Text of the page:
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3 Most Common Mistakes in Calculating EV Costs and How to Avoid Them

Many Americans are thinking about buying an EV in 2024. And it might be a good time to buy: EV prices are getting cheaper, and there are generous federal EV tax credits of up to $7,500 when you buy an electric vehicle.

However, before getting your heart set on a new electric vehicle, it’s important to understand the total cost of EV ownership. There are a few misunderstandings and mistaken assumptions that people tend to have about what it really takes to afford all the costs of buying an EV.

Let’s look at the most common mistakes when calculating EV costs and see how much money an EV can really help you save.

Mistake No. 1: Assuming that EV fuel costs will be “zero”

It’s true that electric vehicles don’t burn gas. But that doesn’t mean EV fuel costs are $0. You still have to pay some money to cover the costs of the electricity to fuel your car, whether that’s a higher monthly electric bill from plugging in the car to your house, or the costs of using public charging stations. (Some charging stations are free, but you can often get faster charging by paying a fee.)

If you’re charging your EV at home, it’s not “free” — it’s adding to your total monthly electric bill. For example, according to data from Kelley Blue Book, if you drive the average miles per month and pay the average U.S. price for electricity, it will probably cost about $60 per month to charge your EV at home. However, when you compare that cost of charging an EV to the average amount of money that Americans spend on gas each year, the EV savings become clear.

According to research from The Ascent, the average American spends $2,148 on gas annually, or $179 per month. What if you could replace all of that spending on gas with $60 per month on recharging your EV? In that case, buying an EV could help you save $119 per month on fuel costs — or $1,428 per year.

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The lesson is: Buying an EV won’t save you every single dollar that you used to spend on gas. But the savings are still significant!

Mistake No. 2: Thinking that EV car insurance is cheaper

Another big cost of owning an EV is car insurance. Unfortunately, unless you buy the smallest, cheapest EV on the market, your cost of car insurance for an EV is likely to be higher than you would pay for a similar-size gas-powered car.

Here are a few reasons why EV car insurance is more expensive:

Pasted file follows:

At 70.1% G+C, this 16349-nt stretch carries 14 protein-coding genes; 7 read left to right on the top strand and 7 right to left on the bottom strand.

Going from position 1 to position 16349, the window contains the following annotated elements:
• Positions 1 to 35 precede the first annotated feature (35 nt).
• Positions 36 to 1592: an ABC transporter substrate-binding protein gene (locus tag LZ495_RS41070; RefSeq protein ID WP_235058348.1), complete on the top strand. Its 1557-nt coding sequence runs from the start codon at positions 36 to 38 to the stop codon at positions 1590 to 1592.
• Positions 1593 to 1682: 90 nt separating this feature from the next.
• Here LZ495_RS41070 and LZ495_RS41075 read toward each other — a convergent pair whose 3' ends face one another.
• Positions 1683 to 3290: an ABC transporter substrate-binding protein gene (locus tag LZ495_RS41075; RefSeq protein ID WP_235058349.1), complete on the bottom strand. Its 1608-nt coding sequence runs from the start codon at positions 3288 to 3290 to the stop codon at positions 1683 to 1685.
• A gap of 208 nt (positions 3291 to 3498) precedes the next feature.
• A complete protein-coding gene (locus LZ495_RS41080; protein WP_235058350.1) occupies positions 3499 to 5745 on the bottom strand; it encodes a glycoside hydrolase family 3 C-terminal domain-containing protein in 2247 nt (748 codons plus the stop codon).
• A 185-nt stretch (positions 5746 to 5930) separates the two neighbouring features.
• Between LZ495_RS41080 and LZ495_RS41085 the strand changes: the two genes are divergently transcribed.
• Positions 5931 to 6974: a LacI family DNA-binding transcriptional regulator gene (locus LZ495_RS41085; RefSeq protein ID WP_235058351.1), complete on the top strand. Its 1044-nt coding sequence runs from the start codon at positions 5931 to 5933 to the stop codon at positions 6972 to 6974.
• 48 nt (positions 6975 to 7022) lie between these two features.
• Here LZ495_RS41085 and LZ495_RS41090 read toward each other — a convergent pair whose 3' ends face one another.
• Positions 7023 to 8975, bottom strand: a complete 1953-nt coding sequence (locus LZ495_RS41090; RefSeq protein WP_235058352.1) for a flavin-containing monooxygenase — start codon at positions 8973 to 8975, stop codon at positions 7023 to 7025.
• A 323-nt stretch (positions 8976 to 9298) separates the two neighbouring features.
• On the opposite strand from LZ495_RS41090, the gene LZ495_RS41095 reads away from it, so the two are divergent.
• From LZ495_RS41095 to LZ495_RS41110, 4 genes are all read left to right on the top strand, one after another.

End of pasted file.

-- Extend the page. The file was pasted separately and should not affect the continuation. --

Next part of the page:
• EVs are more expensive: The higher the price of a car, the higher the price of car insurance — and electric vehicles are more expensive than gas-burning cars. According to Kelley Blue Book research, as of July 2023, the average sale price of an electric vehicle was $53,469, and the average gas-powered vehicle was only $48,334. In the past few years of high inflation and supply chain problems, many people have felt the pain of rising prices for cars. But electric vehicles are even more expensive: $5,135 more, on average, than conventional cars.
  • EVs cost more to repair: In case your EV gets in a crash, it’s going to cost more money to get it out of the body shop. EVs often have special parts that are more expensive than conventional auto parts, and not every mechanic is certified in EV repairs, which can drive up costs.
  • EV batteries are expensive to replace: The most important part of an EV is the battery. If your EV battery gets damaged, even in a relatively harmless-looking fender bender, it can cost $5,000-$15,000 to replace. Damage to the battery can even cause your EV to get totaled, even if the rest of the vehicle looks fine. All of this means that car insurance companies have to charge extra for EV insurance to cover the risk of those losses.

For all these reasons, be prepared to pay extra for insurance on your electric vehicle.

Buying an electric vehicle, depending on where you live, will bring a few extra fees, taxes, and costs into your personal finances. Some states charge extra taxes, registration fees, or road usage fees to EV owners, instead of the gas tax (which EV owners don’t have to pay, because they never buy gas).

For example, in my home state of Iowa, EV owners have to pay an extra $130 annual fee as part of renewing their vehicle registrations. The state of Iowa also charges an alternative fuel tax of $0.026 per kilowatt-hour for charging an EV at charging stations.

These extra fees and taxes won’t drain your bank account, ideally. And they shouldn’t make a big enough difference to undo the savings you get on gas (and on the lower maintenance costs of owning an EV). But it’s important to be aware that there are some extra costs of being an electric vehicle owner, along with those sweet EV tax credits.

Bottom line: Buying an EV can help you save significant money on gas and car maintenance, but don’t assume that an electric vehicle will be an automatic “win” for your personal finances. There are some extra costs, fees, and taxes involved with owning an electric vehicle. To avoid buyer’s remorse, make sure you understand the cost of EV car insurance before you go shopping for electric vehicles.

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